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  • Creator
  • #137880

    Peter Baumann

    Arrays form a basic data category next to sets, hierarchies, and general graphs. As such, it may be possible to emulate array management and processing, but such architectures typically result in reduced functionality, constrained performance, and limited scalability. Hence, adding array support to data management is feasible and effectively has created the new technology class of Array Databases. Such systems can give meaningful support for all array-intensive domains, generally speaking: sensor, image, simulation, and statistics data. It is fair to say that a large part of today’s “Big Data” can be represented meaningfully as arrays of some dimensionality, possibly augmented with metadata (such as georeferencing).

    Benchmarks have shown superiority over standard technology like relational and MapReduce-type systems, also scalability is proven through operational services. Standardization has picked up on the topic as well, which will form an additional stimulus for both open-source and proprietary tool developers to jump on this trending technology.

    Analytics Support

    Today’s Array DBMSs support efficient data extraction (sometimes paired with support for domain-specific data formats) plus server-side processing (“ship code to data”). This already allows to establish practically relevant service functionality, as is shown by the large-scale installations available today as well as the “datacube” standards existing and emerging. In this sense, the “Big Data” promise can be considered fulfilled. The “Big Data Analytics” quest, however, makes higher-level functionality desirable, in particular: general Linear Algebra (tensor math) and safe iterations (“loops”). Both is currently not available, but under active research in the community.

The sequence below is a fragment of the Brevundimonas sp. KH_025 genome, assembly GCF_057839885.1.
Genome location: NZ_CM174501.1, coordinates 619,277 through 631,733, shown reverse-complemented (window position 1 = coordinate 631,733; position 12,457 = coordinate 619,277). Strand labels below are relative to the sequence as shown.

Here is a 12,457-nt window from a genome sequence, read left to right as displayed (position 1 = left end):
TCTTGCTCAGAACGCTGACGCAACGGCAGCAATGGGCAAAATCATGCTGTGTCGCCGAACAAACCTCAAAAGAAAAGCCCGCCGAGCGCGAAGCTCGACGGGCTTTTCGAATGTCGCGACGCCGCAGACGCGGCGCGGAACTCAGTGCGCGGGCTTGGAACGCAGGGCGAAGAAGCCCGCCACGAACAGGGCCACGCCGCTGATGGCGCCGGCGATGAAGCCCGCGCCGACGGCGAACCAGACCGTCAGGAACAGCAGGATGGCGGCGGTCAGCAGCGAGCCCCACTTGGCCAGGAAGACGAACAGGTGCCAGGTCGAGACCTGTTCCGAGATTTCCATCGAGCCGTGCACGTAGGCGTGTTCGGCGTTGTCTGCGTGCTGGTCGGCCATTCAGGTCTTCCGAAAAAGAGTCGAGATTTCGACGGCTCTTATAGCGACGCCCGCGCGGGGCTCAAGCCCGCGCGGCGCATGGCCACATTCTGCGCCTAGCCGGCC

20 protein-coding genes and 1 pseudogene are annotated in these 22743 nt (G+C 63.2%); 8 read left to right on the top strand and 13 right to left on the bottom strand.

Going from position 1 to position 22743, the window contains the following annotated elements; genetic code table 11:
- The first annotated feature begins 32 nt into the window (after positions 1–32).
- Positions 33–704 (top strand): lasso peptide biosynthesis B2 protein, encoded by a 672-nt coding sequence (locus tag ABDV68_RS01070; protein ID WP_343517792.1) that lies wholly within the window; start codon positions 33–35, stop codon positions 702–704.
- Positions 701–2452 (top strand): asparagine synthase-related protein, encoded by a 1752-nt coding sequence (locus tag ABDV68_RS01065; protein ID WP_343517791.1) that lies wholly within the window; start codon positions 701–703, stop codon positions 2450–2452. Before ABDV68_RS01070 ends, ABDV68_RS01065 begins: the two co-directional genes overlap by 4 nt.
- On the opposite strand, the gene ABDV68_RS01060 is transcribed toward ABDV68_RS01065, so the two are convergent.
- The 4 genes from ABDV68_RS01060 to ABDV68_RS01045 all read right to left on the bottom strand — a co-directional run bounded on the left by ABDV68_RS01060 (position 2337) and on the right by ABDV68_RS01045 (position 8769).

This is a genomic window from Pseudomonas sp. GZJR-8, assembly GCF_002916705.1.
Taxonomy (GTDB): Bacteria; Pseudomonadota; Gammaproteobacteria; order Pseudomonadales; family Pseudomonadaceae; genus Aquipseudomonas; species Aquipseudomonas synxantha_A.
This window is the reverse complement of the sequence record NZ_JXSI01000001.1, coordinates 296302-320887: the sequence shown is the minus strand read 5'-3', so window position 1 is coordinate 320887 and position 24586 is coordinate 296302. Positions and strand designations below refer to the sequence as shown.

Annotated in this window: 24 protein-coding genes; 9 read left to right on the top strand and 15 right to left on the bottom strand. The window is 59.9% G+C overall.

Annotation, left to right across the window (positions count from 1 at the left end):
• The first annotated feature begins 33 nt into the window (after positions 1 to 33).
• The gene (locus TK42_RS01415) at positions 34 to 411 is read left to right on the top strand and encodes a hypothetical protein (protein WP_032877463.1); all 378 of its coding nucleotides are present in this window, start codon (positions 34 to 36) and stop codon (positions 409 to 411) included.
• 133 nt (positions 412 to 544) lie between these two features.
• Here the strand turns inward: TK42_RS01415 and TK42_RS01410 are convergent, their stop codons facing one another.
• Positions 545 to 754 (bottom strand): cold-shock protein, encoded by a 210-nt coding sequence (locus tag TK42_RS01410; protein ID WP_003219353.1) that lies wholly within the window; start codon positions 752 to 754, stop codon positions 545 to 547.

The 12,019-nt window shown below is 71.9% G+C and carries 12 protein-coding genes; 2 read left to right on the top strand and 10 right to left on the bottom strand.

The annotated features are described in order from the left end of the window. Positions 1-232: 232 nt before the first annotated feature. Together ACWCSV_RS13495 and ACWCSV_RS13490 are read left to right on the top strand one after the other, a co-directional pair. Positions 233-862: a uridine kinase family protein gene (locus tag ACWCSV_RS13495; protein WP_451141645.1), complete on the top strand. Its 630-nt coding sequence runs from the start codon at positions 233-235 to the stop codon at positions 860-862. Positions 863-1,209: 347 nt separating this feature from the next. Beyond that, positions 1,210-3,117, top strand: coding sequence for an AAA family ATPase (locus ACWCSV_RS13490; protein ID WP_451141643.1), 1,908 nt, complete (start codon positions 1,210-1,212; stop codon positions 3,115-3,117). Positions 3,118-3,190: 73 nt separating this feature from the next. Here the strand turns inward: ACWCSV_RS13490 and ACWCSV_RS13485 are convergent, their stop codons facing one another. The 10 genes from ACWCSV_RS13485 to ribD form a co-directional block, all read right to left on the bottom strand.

Data Integration

    An active area of research is querying databases that hold data of different information categories (so-called “polystores”), such as mixed set and array data. Practically, such combinations appear when combining data and metadata – for example, tabular metadata plus arrays or hierarchical XML metadata plus arrays. Traditionally, arrays have been kept in separate silos due to the inability of the general data management systems to provide adequate support for large arrays. Array databases show a way for integration due to their declarative query language approach which is compatible with metadata query languages. The different architectures underneath can be hidden from users through appropriate mediator technology. Work on array integration has been done on

    • sets: the ISO SQL/MDA standard, which is based on the rasdaman query language, integrates multi-dimensional arrays into SQL; [2]
    • hierarchies: the xWCPS language extends the OGC WCPS geo array language with metadata retrieval [3];
    • (knowledge) graphs: first research has been done on integration arrays into RDF/SPARQL databases [1].


    tbd: Strengths and weaknesses, domains and applications benefitting most, any other guidance.


    1. A. Andrejev, P. Baumann, D. Misev, and T. Risch: Spatio-Temporal Gridded Data Processing on the Semantic Web. 2015 IEEE Intl. Conf. on Data Science and Data Intensive Systems (DSDIS 2015), Sydney, Australia, December 11-13, 2015
    2. D. Misev, P. Baumann: Enhancing Science Support in SQL. Proc. Workshop Data and Computational Science Technologies for Earth Science Research (co-located with IEEE Big Data), Santa Clara, US, October 29, 2015
    3. P. Liakos, P. Koltsida, G. Kakaletris, P. Baumann: xWCPS: Bridging the Gap Between Array and Semi-structured Data. Proc. Knowledge Engineering and Knowledge Management, Springer 2015

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